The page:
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1931 - 2014
Lazarus, Alan Jay Senior Research Scientist at MIT, died peacefully in his home in Lexington, Massachusetts on March 13, 2014, of complications of Lewy-body dementia and with cutaneous T-cell lymphoma. He was 82. Alan was born in San Francisco on October 24, 1931 to Lawrence H. Lazarus and Rose Kauffman Lazarus. His early education in California schools, completed with a year at Phillips Andover Academy (1949), developed in him a love for learning, especially science. He earned degrees at Massachusetts Institute of Technology (S.B. 1953, in Physics), and Stanford University (Ph.D. 1958, in High Energy Physics). In 1959 he began a career of over 50 years at MIT where he joined pioneers in space research to study space hysics, focusing particularly on space plasma and the solar wind. At MIT's Center for Space Research (now Kavli Institute for Astrophysics and Space Research), Alan helped develop instruments for over 20 spacecraft missions to learn about the solar wind, including one on board the Voyager 1 spacecraft, launched in 1977, which this past fall was the first man-made object to travel beyond our solar system. More details about his work may be viewed at alanlazarus.wordpress.com. Alan was a beloved colleague to his MIT compatriots, to the many graduate students and senior thesis students he mentored, and to the wider space physics community, nationally and internationally. In addition to his research position, Dr. Lazarus was a Senior Lecturer in MIT's Physics Department. He cared deeply about his students and worked to bring delight to their learning experiences, in the first- and second-year physics courses taken by all MIT students, at more sophisticated levels, and by working to develop innovative teaching methods. In 1963 he was the first recipient of MIT's Everett Moore Baker Award for Outstanding Undergraduate Teaching, and in 1998 received the Department of Physics' William W. Buechner Faculty Award for Teaching. Always ready to share his experience and love of MIT, Alan was a caring and devoted faculty advisor to many, and from 1977-1980 was MIT's Associate Dean of Students in Charge of Freshman Advising, where he was instrumental in the creation of the Undergraduate Academic Support Office. Alan enjoyed swimming, sailing, and the rich atmosphere of MIT's collegial community. He loved music, art, and culture, good food and drink, and the company of friends and family. Lexington was Alan's home for 43 years. He was an active member of the community, serving as an elected Town Meeting member for 30 years and on various town boards and committees, from Appropriations to Hanscom Field Advisory. He was Chair of the group that founded LexMedia, the town television station. He also was deeply interested in the town schools, especially in their teaching of science, and served on the school system's Science Advisory Council and as a judge for the high school's science fairs. Father of Julia Selena Lazarus of Providence, Rhode Island, he was ready to offer fatherly comfort and advice to all who needed it. A gentle man who respected and was respected by all, Alan will be missed also by his wife of 43 years, Marianne (Mazen) Lazarus, sister and brother-in-law Louise and Pieter de Vries of San Rafael, CA, nieces Lynn Tennefoss, Nan Chrostek, Joan de Vries, nephew Mike Tennefoss, and their children Josh Tennefoss, Claire, Jasmine, and Mariel Rossi de Vries, and Matthew and John Chrostek. Friends are invited to a gathering in his honor at a place and date to be announced, and to add their recollections to alanlazarus.wordpress.com.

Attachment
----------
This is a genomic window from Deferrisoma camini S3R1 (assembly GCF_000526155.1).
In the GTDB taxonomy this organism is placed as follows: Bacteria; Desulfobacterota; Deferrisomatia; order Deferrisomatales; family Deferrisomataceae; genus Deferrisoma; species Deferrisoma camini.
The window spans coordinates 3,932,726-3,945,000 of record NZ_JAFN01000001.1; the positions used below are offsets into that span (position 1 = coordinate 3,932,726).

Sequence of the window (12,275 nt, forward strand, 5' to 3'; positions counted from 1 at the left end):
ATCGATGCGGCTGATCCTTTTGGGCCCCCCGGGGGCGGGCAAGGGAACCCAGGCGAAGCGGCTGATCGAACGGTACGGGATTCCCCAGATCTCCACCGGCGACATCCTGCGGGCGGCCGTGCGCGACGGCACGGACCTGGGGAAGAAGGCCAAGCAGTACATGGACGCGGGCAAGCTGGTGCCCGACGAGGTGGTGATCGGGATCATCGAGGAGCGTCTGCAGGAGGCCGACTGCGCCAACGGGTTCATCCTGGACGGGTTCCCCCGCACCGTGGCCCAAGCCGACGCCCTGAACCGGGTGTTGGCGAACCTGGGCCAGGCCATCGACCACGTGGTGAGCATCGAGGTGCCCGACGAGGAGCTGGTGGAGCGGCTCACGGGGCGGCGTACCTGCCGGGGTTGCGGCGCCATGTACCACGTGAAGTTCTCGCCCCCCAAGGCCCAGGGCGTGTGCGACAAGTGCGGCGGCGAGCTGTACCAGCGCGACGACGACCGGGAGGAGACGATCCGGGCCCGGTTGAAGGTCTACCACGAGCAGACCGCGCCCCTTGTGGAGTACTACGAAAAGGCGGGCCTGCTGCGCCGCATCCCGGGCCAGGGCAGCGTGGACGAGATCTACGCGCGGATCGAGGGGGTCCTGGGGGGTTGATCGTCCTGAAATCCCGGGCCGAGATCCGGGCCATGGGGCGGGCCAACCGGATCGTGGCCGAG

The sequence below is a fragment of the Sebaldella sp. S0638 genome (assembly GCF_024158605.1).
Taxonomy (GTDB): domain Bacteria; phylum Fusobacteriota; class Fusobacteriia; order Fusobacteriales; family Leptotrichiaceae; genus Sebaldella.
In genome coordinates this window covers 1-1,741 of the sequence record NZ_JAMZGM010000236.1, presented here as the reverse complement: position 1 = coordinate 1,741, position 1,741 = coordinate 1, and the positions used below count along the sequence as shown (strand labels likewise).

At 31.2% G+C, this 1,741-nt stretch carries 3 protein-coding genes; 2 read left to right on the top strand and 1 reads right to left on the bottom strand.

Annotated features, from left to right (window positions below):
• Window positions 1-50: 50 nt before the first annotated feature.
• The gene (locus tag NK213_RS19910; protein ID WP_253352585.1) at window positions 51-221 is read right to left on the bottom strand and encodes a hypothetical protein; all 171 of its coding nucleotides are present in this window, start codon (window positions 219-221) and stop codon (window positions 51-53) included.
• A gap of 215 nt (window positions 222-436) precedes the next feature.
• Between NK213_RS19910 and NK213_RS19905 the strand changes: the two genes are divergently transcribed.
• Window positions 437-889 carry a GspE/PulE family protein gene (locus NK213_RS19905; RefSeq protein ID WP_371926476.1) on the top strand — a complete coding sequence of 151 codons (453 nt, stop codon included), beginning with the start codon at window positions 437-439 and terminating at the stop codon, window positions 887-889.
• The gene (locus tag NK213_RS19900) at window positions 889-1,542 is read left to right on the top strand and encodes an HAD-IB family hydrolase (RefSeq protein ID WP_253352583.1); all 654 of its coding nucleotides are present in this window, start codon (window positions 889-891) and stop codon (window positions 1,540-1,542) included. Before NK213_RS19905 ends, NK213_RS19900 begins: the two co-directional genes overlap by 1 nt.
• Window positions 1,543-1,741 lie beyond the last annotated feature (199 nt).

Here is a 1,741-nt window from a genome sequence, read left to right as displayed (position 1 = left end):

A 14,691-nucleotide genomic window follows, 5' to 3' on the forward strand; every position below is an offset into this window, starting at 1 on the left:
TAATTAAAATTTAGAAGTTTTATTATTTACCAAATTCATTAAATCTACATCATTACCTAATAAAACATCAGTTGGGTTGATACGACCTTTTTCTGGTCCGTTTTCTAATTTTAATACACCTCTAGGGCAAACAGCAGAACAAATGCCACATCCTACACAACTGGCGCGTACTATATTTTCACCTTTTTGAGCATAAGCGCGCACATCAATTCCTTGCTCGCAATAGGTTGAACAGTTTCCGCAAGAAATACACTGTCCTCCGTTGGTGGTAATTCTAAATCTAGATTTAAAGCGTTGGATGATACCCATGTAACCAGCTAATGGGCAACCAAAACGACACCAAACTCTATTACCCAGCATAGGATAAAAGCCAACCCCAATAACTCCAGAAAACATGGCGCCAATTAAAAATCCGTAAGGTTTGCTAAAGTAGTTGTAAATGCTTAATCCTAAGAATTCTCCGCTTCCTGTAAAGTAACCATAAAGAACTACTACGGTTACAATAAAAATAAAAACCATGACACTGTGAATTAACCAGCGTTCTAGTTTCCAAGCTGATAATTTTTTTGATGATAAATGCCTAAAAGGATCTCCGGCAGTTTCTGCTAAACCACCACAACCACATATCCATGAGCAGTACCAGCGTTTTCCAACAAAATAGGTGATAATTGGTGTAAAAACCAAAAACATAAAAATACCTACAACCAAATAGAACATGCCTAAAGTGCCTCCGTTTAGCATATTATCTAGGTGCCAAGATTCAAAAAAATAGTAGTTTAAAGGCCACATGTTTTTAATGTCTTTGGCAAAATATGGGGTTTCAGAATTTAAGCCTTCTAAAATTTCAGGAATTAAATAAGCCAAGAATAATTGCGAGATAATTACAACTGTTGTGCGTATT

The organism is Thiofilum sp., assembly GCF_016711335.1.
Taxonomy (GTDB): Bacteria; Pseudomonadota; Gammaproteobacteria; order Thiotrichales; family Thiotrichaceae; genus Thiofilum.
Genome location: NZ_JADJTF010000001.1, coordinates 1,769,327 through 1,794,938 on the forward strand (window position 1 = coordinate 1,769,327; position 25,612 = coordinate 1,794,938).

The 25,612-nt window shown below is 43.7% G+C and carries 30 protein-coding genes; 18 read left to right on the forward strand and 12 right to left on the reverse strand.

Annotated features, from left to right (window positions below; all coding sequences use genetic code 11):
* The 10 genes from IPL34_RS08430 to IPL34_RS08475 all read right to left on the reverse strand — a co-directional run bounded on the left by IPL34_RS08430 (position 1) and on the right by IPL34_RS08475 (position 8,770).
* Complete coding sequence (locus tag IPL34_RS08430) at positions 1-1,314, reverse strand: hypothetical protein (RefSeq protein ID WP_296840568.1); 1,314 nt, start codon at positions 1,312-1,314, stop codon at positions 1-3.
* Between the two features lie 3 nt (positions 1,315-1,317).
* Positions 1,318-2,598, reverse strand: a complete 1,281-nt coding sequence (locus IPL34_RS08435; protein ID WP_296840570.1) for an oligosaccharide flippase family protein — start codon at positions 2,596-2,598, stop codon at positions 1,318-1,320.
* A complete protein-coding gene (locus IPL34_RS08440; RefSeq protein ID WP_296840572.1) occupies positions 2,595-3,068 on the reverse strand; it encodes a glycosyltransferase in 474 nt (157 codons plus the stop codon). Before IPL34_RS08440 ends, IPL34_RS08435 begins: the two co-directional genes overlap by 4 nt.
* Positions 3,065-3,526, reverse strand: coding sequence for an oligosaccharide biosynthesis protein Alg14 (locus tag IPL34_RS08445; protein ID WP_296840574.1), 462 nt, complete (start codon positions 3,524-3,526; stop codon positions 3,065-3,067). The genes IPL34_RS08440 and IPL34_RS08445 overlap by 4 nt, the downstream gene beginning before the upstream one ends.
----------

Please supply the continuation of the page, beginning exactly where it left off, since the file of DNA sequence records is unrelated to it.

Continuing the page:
Published in The Boston Globe on Mar. 17, 2014
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